Music icon Barry Manilow may be 68, but he doesn't seem at all familiar with the word "retirement." The singer/songwriter currently has a running gig in Las Vegas, just released a new album, recently launched his own wine label, and is just as comfortable updating fans on Facebook as he is playing tunes on the piano for them. He's also begun lending his voice to something other than singing, working to raise awareness of a chronic heart disease called atrial fibrillation, which he was diagnosed with 15 years ago. The "Copa Cabana" crooner talked to omg! to share his thoughts on everything from "American Idol" to Twitter to how he's become an unlikely indie rocker.
Your career has spanned more than 40 years.What's been the biggest change you've seen in the music industry?
It's a double-edged sword. Because what they've come upwith -- these brilliant machines -- it's like heaven for a musician like me. I know all about ... Pro Tools and Digital Performer, and all the modules that you can get. I make my records all alone and then, after I'm done creating it, I go to the studio with real musicians. I love this way of writing music and, since I'm an arranger, I love arranging on my computer. The records that they're making these days are brilliant sounding records -- the rhythms, the sounds. However, what I miss is songwriting. I think the art of songwriting has taken a nose dive.
I think because all of the garage bands and all of the other stuff that is so tempting, is encouraging young people to make great sounding records, but it's not encouraging them to write great songs. Sometimes I say to them, "If you turned all of that stuff off, would you have a song? Could you just play that on your piano, or on your guitar? I'm not so sure." That's what I would miss. That's the change that I see.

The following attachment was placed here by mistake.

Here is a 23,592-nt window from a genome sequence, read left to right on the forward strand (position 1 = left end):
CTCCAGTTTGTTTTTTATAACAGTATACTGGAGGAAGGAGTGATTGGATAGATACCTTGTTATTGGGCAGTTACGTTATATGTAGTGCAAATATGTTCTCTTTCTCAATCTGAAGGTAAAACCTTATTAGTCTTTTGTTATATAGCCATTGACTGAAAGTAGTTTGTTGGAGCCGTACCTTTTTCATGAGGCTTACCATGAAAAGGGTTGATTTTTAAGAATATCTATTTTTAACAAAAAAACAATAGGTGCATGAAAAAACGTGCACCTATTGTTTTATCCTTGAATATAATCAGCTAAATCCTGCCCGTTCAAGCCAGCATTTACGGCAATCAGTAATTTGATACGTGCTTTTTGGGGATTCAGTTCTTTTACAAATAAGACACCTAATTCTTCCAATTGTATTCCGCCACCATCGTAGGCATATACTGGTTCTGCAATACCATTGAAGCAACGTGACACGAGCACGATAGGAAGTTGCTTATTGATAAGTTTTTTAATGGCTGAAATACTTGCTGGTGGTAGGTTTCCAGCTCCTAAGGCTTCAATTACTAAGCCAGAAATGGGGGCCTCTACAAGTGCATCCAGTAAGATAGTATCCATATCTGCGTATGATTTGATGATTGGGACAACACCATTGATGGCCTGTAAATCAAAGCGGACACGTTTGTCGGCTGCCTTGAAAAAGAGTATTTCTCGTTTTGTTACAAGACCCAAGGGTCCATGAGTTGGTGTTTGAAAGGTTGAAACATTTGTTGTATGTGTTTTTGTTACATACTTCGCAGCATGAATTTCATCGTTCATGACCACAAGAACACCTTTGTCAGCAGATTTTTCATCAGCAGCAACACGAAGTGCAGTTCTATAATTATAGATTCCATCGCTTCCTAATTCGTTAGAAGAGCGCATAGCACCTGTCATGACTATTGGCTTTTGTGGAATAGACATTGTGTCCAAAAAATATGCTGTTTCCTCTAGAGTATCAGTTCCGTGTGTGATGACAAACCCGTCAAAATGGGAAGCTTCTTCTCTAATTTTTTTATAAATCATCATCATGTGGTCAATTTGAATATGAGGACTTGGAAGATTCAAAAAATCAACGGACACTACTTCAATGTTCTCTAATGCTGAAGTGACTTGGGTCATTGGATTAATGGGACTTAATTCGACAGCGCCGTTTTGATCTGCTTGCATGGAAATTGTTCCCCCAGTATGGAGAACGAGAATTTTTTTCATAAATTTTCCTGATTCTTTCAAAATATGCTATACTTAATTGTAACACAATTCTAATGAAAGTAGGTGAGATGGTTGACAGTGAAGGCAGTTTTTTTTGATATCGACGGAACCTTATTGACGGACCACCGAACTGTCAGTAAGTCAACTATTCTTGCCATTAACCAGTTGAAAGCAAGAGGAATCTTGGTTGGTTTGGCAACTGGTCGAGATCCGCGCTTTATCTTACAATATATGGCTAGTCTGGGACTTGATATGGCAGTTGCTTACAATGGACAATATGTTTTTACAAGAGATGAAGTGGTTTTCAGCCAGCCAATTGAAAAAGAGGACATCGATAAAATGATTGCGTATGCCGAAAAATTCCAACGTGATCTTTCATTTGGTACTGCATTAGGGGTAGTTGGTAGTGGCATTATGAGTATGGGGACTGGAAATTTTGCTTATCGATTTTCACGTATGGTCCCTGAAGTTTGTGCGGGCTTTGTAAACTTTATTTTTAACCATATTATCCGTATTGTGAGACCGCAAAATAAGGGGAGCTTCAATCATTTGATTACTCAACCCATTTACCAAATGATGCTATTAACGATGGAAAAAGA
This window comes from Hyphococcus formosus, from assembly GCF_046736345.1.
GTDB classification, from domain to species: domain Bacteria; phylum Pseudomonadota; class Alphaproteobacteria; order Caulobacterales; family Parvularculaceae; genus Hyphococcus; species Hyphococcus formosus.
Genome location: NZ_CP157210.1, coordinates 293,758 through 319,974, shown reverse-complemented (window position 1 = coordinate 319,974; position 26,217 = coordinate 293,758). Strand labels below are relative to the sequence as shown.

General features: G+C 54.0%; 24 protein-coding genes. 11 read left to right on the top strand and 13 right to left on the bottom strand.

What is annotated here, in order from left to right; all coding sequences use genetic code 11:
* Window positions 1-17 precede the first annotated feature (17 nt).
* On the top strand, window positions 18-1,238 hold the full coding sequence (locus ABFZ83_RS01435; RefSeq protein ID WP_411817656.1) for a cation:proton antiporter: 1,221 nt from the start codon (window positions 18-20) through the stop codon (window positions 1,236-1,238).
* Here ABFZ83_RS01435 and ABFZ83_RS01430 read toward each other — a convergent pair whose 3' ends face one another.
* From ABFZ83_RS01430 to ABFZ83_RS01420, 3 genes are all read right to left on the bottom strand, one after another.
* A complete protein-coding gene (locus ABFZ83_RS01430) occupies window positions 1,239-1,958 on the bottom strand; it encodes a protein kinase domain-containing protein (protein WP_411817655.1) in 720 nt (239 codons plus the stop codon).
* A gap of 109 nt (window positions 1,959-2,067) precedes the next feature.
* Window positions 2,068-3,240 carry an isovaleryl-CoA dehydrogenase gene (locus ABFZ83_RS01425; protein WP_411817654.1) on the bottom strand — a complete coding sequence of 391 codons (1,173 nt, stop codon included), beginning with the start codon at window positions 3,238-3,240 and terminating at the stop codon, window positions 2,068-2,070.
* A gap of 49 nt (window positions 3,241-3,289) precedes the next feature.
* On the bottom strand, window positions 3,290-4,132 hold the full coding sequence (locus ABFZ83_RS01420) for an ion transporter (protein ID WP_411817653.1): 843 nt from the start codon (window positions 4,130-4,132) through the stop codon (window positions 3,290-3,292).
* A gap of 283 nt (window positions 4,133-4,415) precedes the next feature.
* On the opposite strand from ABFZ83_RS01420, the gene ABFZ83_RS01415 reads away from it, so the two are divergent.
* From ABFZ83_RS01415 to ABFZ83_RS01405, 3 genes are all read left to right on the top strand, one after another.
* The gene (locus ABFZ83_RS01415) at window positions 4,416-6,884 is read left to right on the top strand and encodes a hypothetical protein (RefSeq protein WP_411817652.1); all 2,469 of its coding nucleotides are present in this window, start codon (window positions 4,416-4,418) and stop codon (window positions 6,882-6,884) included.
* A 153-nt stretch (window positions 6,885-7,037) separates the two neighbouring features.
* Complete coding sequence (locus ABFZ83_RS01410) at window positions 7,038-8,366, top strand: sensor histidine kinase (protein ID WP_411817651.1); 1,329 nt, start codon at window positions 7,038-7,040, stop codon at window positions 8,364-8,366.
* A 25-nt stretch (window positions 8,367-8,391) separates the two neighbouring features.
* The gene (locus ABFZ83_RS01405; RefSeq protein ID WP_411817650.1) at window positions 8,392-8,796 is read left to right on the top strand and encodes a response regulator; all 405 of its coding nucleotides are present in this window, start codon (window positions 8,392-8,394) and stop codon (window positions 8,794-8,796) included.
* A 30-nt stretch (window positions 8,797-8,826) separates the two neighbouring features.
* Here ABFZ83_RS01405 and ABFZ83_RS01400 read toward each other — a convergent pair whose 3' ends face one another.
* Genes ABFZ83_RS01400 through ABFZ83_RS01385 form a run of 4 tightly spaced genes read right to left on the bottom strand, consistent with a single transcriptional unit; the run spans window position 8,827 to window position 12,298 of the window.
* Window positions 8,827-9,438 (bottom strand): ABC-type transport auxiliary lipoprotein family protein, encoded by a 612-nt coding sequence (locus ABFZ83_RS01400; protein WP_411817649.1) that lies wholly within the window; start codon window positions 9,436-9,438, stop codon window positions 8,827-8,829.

You've been focused on raising awareness of a trial fibrillation. How did you discover you had the condition yourself?
It starts off very innocently, like your heart is skipping a beat, and everybody's had that. But then it felt different. There was something screwy about it. It kept getting faster and faster. It was totally random and it was out of control ... out of rhythm. I knew there was something wrong. It was the first time I actually paid attention to what was going on inside my body.
I went to see [my doctor] and he knew exactly what it was ... I went on a regimen of medication and very quickly my heart went back into rhythm, and everything got better. I never talk about ... my personal life, my health, but they told me that two and a half million people have this condition, and many of them don't do anything about it. Well, if you let this condition go, you are playing with fire, because it could easily lead to heart damage, heart attack, a stroke. When they told me all this I said, "Okay, let me talk to people about this."
What's next for you?
I've got a brand new album out called 15Minutes, which is a very interesting and a different album for me. It's about fame. I took the title from Andy Warhol's phrase, "In the future, everybody will be famous for 15 minutes." These days we see these young people become famous overnight from "American Idol." And it's interesting for me because it's all guitar-driven. There's hardly any piano on it. It's a very, very edgy album. And, it's on my own label and it entered at number one on the Indie Chart. I'm an Indie rocker. How about that?
Speaking of "American Idol," you did the show three times. What'd you think?
I did it when there were about nine of the contestants left, and what I discovered is they all have something and they're all very ambitious. The people that I worked with from Jennifer Hudson to Daughtry, all those kids have something, but what they needed was guidance. And they can't do too much of that on "American Idol." The kids have to figure that one out for themselves, but if you've got enough talent, you can do it.
Do you feel like you've connected with a new generation of fans?
I do see loads of young people out there every night.Certainly there are [also fans] that have been with me for years. But there's alot of young people out there, and you know, that might mean that they've discovered me through their families. I have discovered Facebook. I think that's a really good way of getting information out there. I don't do Twitter. I think it's just a little too intrusive for me.
I've got to ask. There was a story out a couple of months ago about you and your friend Suzanne Somers planning each other's funerals. Is that true?
Oh, we were just kidding around, you know? Because I've put together great shows. And she said, "You've got to produce my funeral."